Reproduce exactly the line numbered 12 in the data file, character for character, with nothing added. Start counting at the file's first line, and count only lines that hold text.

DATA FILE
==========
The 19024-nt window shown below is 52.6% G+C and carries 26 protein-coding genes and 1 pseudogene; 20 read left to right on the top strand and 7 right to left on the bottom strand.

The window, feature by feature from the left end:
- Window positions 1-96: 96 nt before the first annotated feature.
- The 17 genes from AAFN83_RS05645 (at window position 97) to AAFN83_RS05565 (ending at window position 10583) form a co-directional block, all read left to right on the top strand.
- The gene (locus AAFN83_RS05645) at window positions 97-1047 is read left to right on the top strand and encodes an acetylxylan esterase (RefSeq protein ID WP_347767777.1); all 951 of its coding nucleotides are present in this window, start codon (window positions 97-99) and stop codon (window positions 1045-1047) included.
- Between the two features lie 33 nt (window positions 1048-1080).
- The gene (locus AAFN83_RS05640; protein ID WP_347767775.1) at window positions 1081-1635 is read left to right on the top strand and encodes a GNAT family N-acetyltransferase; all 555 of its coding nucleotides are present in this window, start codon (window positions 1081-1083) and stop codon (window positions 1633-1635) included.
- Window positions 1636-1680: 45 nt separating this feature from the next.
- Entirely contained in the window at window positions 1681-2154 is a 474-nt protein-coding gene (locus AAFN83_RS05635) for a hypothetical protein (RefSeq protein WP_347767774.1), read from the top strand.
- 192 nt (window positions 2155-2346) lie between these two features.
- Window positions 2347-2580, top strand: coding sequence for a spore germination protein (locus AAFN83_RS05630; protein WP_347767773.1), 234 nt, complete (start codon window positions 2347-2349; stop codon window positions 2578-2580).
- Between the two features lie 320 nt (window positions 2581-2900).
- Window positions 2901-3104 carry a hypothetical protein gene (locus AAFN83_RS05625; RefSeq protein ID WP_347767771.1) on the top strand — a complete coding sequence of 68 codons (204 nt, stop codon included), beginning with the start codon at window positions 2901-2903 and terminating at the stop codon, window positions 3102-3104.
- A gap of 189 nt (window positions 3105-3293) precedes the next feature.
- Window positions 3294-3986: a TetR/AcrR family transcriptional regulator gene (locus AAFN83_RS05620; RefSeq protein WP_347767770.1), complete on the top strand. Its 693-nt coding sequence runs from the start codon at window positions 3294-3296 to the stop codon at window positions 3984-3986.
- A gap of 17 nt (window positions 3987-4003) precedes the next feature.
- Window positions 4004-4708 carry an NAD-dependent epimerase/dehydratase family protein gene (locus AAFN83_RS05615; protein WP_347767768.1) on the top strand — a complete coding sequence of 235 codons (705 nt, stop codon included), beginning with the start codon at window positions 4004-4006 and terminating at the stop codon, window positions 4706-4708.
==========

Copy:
- Between the two features lie 320 nt (window positions 2581-2900).